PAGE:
In the realms of professional craftsmanship, the quality of the tools can have a dramatic impact on the quality of the output — whether it be analog, such as a woodworker creating a cabinet, or digital, such as a software developer creating a computer program. Yet this is not the only reason why programmers tend to be particularly choosy and even fiercely loyal regarding the tools of their trade, because software development may be the only field in which its practitioners build their own tools and thus understand better than anyone else the desired capabilities with which those tools could be imbued.
As a result, hundreds of competing source code editors and integrated development environments (IDEs) have been created and refined during the past several decades. The initial products available were line editors whose sole input device was the keyboard of a terminal connected to a mainframe computer, and whose sole output device was a line printer — no screen and no mouse! Eventually those were supplanted by full-screen editors — such as vi and Emacs — that displayed multiple lines of text on a monospace terminal, and were more geared toward computer programming than were the first generation of editors. With the increasing availability of personal computers and language compilers, dedicated programmer's editors — such as Brief, Multi-Edit, jEdit, and UltraEdit — steadily gained valuable features, including language-sensitive syntax highlighting, code folding, search-and-replace using regular expressions, macro languages, and project file management.
The most powerful programming applications eventually incorporated more advanced features, many of which were previously handled by separate dedicated applications. These features include: debugging source code interactively, generating unit test code, checking files in and out of version control utilities, customizing the editor's user interface, recording and running macros to automate tasks, and using FTP to upload and download source code files and other website resources. One such development environment is Komodo IDE, which I will examine here.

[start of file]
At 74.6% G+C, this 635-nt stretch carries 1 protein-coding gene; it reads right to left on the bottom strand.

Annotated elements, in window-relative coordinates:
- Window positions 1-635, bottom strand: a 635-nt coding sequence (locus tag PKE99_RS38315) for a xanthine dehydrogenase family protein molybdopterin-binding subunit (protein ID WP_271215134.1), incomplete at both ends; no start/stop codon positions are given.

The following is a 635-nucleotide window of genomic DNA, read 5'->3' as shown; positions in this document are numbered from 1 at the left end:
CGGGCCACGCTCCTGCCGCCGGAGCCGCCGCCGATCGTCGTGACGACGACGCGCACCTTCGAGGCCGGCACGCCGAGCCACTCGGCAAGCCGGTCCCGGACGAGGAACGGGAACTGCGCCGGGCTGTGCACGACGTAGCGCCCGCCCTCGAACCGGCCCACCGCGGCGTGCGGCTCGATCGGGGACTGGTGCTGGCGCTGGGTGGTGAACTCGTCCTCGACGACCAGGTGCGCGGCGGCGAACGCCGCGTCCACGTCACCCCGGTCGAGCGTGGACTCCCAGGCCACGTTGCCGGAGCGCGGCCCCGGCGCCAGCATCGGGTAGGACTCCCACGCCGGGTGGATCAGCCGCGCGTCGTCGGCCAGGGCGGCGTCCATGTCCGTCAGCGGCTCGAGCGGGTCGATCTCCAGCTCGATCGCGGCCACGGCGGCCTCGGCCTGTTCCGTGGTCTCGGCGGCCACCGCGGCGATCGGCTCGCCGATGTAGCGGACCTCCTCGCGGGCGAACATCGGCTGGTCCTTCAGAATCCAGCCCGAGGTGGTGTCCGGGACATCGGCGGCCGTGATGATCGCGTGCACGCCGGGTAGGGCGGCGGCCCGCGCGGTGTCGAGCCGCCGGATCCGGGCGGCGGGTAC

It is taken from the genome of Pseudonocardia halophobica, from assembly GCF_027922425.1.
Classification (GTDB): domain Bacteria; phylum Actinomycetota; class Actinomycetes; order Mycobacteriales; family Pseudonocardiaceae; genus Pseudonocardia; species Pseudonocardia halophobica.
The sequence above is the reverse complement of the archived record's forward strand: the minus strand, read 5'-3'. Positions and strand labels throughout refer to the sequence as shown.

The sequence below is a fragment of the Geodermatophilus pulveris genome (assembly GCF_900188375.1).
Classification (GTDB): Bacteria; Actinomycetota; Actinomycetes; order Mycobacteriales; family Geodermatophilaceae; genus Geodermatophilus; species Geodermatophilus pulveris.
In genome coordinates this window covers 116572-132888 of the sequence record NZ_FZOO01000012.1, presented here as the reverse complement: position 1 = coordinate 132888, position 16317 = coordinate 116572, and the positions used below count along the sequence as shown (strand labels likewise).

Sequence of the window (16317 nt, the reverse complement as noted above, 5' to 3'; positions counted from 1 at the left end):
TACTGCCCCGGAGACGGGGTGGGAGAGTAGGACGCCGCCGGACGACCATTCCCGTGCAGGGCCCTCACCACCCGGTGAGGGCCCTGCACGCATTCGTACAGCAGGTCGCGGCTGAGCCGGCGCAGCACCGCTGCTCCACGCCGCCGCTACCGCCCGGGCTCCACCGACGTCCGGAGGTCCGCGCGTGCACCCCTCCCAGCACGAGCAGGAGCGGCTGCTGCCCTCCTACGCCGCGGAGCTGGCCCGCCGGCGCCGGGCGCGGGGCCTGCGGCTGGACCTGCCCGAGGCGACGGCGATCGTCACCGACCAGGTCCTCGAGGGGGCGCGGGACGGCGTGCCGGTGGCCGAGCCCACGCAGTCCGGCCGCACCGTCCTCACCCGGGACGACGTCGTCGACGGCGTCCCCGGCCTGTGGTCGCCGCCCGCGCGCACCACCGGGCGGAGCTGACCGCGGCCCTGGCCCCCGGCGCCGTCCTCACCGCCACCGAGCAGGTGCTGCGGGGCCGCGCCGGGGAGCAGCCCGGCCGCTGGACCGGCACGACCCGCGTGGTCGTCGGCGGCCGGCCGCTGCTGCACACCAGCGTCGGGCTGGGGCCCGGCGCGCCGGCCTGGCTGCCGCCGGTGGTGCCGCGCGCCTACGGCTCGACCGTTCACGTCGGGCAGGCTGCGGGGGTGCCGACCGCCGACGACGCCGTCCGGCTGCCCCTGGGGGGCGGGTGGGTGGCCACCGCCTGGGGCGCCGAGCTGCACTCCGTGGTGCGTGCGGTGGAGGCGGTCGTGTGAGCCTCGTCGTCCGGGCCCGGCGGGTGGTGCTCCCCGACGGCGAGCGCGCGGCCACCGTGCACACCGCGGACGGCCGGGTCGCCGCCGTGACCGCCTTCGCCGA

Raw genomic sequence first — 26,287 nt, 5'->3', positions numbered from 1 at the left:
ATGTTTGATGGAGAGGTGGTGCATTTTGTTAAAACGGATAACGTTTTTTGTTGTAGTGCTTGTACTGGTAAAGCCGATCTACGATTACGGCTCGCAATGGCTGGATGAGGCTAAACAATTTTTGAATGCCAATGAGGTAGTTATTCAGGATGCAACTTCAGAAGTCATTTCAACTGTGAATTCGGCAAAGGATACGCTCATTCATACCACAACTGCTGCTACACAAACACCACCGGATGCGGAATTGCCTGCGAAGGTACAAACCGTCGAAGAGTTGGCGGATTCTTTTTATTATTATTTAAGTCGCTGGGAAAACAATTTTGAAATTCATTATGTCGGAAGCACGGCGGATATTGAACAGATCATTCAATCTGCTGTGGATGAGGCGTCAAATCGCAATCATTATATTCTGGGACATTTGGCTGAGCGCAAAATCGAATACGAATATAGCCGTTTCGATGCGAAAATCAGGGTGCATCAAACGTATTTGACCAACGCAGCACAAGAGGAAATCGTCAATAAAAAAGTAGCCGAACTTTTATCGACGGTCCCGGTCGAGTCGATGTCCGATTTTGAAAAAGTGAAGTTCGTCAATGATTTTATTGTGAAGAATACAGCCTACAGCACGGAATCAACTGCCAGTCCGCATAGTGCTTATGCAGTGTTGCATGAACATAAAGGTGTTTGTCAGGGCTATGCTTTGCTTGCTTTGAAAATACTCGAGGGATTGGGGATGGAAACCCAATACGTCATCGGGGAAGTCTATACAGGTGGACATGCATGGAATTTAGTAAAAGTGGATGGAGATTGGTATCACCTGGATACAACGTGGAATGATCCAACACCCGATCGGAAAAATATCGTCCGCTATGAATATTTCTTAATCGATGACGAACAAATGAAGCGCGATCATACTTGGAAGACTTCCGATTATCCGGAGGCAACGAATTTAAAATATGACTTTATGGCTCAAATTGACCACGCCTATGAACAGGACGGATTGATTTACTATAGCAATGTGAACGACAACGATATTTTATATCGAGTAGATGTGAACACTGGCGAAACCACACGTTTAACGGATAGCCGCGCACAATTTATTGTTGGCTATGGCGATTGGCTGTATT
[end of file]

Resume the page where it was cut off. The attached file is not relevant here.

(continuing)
ActiveState and Komodo IDE
Computer programmers who use open-source languages such as PHP, Python, and Perl have likely heard of ActiveState, a Canadian company which has been creating and selling software development products since 1997, according to Wikipedia. The company is well known in the open-source community for their cross-platform language distributions, now named ActivePerl, ActivePython, and ActiveTcl. In addition, they recently released ActiveGo (currently in beta) and plan to release distributions for Ruby, Lua, and Node.js
Their flagship programming platform, Komodo IDE, was first released three years later, according to Wikipedia. The latest version, as of this writing, is 10.2.1, a copy of which was kindly provided for review by ActiveState. The software can run natively on Microsoft Windows 7 and later versions, Mac OS X 10.9 and later, and officially six of the most popular Linux distributions and probably most if not all of the major ones.
In terms of financial costs, Komodo IDE Personal, at $147, is available for students, freelancers, and other individuals who would not be compensated for their purchase. Professional developers can get a single-seat license for $295 or $394, depending on whether they want upgrades and support. For teams of five or more developers, five licenses can be had for $1675. Anyone interested in a site license to support 20 or more developers, should contact ActiveState. Teachers may qualify for a single or group license at no charge.
ActiveState makes freely available an open-source editor, known simply as Komodo Edit, which is quite usable for text editing but does not include any of the more advanced IDE capabilities.
In this review, I will be using the Microsoft Windows version of Komodo IDE, on a Windows 10 machine. In this case, the installation requires 276 MB of space on the hard drive. If you were to perform the installation process, then you should see six pop-up windows in succession (whose screenshots will not be shown here), which allow you to customize the content and location of your installation. Specifically, on the "Custom Setup" window, within the parent grouping "Desktop Integration", there are three optional features: "Desktop Shortcut", as the name implies, simply adds a shortcut to your desktop. Similarly, "Quick Launch Shortcut" adds one to your taskbar. "Register as Default" specifies that the Komodo IDE instance you are installing will have higher precedence over any other installations of the software — presumably earlier versions. That same window indicates that the default installation directory is C:\Program Files (x86)\ActiveState Komodo IDE 10\. (This naturally will be different for people installing on a Mac OS X or Linux platform.) It can be changed to any alternate destination if its drive has sufficient free disk space.